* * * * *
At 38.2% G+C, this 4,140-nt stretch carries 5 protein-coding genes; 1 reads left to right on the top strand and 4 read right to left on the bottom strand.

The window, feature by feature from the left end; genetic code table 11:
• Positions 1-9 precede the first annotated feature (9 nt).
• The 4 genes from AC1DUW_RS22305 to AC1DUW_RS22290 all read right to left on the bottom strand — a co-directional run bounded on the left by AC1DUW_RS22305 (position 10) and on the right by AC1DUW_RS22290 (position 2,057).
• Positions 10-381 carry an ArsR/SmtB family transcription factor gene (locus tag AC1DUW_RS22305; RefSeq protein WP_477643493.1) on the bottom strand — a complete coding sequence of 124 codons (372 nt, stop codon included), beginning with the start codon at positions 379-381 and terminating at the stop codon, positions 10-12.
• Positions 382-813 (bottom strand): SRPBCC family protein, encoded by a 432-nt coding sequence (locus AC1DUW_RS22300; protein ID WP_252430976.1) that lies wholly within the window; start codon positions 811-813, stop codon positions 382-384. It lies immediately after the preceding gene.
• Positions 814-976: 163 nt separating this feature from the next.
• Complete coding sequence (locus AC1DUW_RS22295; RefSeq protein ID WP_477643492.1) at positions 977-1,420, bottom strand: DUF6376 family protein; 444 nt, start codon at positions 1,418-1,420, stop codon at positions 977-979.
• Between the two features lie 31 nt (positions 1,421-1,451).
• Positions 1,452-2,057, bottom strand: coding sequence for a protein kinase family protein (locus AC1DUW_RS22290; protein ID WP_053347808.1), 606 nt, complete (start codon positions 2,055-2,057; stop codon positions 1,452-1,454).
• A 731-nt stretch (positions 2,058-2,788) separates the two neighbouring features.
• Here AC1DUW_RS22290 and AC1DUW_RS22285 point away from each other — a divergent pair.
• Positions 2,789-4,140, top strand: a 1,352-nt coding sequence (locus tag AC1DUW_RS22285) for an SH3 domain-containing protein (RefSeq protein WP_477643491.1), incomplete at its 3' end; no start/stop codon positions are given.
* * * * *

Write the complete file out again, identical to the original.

At 38.2% G+C, this 4,140-nt stretch carries 5 protein-coding genes; 1 reads left to right on the top strand and 4 read right to left on the bottom strand.

The window, feature by feature from the left end; genetic code table 11:
• Positions 1-9 precede the first annotated feature (9 nt).
• The 4 genes from AC1DUW_RS22305 to AC1DUW_RS22290 all read right to left on the bottom strand — a co-directional run bounded on the left by AC1DUW_RS22305 (position 10) and on the right by AC1DUW_RS22290 (position 2,057).
• Positions 10-381 carry an ArsR/SmtB family transcription factor gene (locus tag AC1DUW_RS22305; RefSeq protein WP_477643493.1) on the bottom strand — a complete coding sequence of 124 codons (372 nt, stop codon included), beginning with the start codon at positions 379-381 and terminating at the stop codon, positions 10-12.
• Positions 382-813 (bottom strand): SRPBCC family protein, encoded by a 432-nt coding sequence (locus AC1DUW_RS22300; protein ID WP_252430976.1) that lies wholly within the window; start codon positions 811-813, stop codon positions 382-384. It lies immediately after the preceding gene.
• Positions 814-976: 163 nt separating this feature from the next.
• Complete coding sequence (locus AC1DUW_RS22295; RefSeq protein ID WP_477643492.1) at positions 977-1,420, bottom strand: DUF6376 family protein; 444 nt, start codon at positions 1,418-1,420, stop codon at positions 977-979.
• Between the two features lie 31 nt (positions 1,421-1,451).
• Positions 1,452-2,057, bottom strand: coding sequence for a protein kinase family protein (locus AC1DUW_RS22290; protein ID WP_053347808.1), 606 nt, complete (start codon positions 2,055-2,057; stop codon positions 1,452-1,454).
• A 731-nt stretch (positions 2,058-2,788) separates the two neighbouring features.
• Here AC1DUW_RS22290 and AC1DUW_RS22285 point away from each other — a divergent pair.
• Positions 2,789-4,140, top strand: a 1,352-nt coding sequence (locus tag AC1DUW_RS22285) for an SH3 domain-containing protein (RefSeq protein WP_477643491.1), incomplete at its 3' end; no start/stop codon positions are given.